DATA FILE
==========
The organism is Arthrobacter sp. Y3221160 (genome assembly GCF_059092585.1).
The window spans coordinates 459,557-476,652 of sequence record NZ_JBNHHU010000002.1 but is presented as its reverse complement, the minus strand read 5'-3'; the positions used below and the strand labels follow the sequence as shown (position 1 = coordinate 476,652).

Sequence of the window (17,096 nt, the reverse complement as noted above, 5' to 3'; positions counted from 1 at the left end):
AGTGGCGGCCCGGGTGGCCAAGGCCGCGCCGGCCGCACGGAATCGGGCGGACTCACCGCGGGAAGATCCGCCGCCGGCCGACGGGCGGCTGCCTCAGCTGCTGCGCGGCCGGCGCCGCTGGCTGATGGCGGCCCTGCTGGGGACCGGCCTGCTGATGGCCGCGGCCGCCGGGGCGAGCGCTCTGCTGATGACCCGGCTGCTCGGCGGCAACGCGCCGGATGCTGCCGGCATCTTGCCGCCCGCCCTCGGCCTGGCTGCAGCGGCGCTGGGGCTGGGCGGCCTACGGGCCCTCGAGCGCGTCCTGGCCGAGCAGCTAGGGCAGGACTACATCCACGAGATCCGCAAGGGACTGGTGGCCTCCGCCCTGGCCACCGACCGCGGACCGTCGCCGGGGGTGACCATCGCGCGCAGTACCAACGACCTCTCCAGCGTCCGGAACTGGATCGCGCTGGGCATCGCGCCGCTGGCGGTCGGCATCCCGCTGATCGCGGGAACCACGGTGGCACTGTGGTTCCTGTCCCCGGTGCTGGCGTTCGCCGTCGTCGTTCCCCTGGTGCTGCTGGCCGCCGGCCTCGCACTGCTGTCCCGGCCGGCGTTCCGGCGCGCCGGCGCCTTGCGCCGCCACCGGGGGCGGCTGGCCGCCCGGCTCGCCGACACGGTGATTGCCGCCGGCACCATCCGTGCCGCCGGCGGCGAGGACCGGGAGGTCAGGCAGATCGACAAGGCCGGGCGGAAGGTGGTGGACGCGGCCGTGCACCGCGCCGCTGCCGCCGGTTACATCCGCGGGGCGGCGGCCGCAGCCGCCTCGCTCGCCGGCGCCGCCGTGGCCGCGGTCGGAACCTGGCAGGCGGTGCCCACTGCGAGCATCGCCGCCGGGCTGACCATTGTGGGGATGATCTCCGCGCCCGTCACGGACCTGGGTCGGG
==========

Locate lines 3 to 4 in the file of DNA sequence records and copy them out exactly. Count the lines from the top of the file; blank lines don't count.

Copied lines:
Sequence of the window (17,096 nt, the reverse complement as noted above, 5' to 3'; positions counted from 1 at the left end):
AGTGGCGGCCCGGGTGGCCAAGGCCGCGCCGGCCGCACGGAATCGGGCGGACTCACCGCGGGAAGATCCGCCGCCGGCCGACGGGCGGCTGCCTCAGCTGCTGCGCGGCCGGCGCCGCTGGCTGATGGCGGCCCTGCTGGGGACCGGCCTGCTGATGGCCGCGGCCGCCGGGGCGAGCGCTCTGCTGATGACCCGGCTGCTCGGCGGCAACGCGCCGGATGCTGCCGGCATCTTGCCGCCCGCCCTCGGCCTGGCTGCAGCGGCGCTGGGGCTGGGCGGCCTACGGGCCCTCGAGCGCGTCCTGGCCGAGCAGCTAGGGCAGGACTACATCCACGAGATCCGCAAGGGACTGGTGGCCTCCGCCCTGGCCACCGACCGCGGACCGTCGCCGGGGGTGACCATCGCGCGCAGTACCAACGACCTCTCCAGCGTCCGGAACTGGATCGCGCTGGGCATCGCGCCGCTGGCGGTCGGCATCCCGCTGATCGCGGGAACCACGGTGGCACTGTGGTTCCTGTCCCCGGTGCTGGCGTTCGCCGTCGTCGTTCCCCTGGTGCTGCTGGCCGCCGGCCTCGCACTGCTGTCCCGGCCGGCGTTCCGGCGCGCCGGCGCCTTGCGCCGCCACCGGGGGCGGCTGGCCGCCCGGCTCGCCGACACGGTGATTGCCGCCGGCACCATCCGTGCCGCCGGCGGCGAGGACCGGGAGGTCAGGCAGATCGACAAGGCCGGGCGGAAGGTGGTGGACGCGGCCGTGCACCGCGCCGCTGCCGCCGGTTACATCCGCGGGGCGGCGGCCGCAGCCGCCTCGCTCGCCGGCGCCGCCGTGGCCGCGGTCGGAACCTGGCAGGCGGTGCCCACTGCGAGCATCGCCGCCGGGCTGACCATTGTGGGGATGATCTCCGCGCCCGTCACGGACCTGGGTCGGG